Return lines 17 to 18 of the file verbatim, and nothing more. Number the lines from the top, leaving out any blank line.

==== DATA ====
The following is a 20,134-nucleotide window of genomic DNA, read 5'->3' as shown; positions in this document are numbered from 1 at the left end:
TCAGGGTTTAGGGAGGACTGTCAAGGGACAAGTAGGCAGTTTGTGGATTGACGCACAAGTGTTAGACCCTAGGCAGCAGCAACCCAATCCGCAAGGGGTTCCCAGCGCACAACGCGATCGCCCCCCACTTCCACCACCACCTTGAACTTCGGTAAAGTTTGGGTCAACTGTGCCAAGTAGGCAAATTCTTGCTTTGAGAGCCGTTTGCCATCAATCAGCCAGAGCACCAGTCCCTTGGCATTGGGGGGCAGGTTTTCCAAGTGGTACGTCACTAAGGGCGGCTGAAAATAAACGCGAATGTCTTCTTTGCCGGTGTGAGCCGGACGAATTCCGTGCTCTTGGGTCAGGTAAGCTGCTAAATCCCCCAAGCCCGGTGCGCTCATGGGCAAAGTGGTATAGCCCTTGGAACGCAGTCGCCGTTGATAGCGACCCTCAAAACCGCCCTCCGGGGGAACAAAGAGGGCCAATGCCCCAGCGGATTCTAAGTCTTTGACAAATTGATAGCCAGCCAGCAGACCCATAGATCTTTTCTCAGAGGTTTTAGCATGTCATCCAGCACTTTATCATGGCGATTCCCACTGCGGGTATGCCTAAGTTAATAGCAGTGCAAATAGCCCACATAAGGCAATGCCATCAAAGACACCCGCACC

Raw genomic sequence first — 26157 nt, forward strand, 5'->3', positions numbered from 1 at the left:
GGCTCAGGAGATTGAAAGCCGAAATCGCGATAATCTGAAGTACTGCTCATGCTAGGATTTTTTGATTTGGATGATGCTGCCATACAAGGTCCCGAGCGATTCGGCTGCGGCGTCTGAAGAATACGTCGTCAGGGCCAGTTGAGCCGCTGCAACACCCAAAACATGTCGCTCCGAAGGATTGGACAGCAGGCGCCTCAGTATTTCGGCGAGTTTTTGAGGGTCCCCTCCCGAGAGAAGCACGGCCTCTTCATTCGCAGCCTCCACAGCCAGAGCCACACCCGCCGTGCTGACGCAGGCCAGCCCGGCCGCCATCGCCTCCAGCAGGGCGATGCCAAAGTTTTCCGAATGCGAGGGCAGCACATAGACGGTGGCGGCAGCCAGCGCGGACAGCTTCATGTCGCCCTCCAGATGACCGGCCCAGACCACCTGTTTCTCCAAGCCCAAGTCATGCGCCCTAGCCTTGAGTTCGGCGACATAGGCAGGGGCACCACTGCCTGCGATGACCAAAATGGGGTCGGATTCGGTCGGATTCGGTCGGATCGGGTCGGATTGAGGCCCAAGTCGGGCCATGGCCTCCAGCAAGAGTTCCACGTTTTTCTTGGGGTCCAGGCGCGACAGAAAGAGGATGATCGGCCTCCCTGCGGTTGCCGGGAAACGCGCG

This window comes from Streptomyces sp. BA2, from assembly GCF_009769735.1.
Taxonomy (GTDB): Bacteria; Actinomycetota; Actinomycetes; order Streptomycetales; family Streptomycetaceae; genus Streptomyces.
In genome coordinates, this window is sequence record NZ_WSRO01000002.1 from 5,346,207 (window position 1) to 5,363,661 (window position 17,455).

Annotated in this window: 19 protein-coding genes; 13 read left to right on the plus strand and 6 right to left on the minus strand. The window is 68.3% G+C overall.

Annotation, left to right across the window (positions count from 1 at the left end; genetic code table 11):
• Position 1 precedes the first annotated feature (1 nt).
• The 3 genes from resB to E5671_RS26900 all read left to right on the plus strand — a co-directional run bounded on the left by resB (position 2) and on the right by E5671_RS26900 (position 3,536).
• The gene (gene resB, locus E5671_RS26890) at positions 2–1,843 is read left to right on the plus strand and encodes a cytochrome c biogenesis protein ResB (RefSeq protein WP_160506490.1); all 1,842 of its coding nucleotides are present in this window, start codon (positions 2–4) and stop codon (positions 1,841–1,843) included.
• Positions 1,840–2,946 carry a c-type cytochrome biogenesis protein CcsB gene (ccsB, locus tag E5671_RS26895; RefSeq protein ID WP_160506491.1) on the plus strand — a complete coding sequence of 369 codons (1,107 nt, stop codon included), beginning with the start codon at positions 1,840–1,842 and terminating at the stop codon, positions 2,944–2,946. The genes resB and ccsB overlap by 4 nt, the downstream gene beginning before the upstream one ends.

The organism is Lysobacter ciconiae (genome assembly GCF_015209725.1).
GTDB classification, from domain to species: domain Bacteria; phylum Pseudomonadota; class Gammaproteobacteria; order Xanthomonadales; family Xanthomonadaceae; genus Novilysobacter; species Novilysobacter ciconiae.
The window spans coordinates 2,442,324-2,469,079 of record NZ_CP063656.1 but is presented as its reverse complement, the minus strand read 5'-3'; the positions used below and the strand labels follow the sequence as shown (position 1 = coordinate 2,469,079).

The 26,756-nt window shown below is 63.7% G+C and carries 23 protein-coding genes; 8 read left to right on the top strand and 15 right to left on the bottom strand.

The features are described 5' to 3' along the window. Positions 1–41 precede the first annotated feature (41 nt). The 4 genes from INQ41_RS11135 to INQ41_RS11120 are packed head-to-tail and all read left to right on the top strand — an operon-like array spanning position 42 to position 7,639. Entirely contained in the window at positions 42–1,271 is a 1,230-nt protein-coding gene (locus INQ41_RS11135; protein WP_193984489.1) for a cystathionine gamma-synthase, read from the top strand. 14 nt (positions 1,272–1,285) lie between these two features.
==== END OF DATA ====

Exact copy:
The 26,756-nt window shown below is 63.7% G+C and carries 23 protein-coding genes; 8 read left to right on the top strand and 15 right to left on the bottom strand.

The features are described 5' to 3' along the window. Positions 1–41 precede the first annotated feature (41 nt). The 4 genes from INQ41_RS11135 to INQ41_RS11120 are packed head-to-tail and all read left to right on the top strand — an operon-like array spanning position 42 to position 7,639. Entirely contained in the window at positions 42–1,271 is a 1,230-nt protein-coding gene (locus INQ41_RS11135; protein WP_193984489.1) for a cystathionine gamma-synthase, read from the top strand. 14 nt (positions 1,272–1,285) lie between these two features.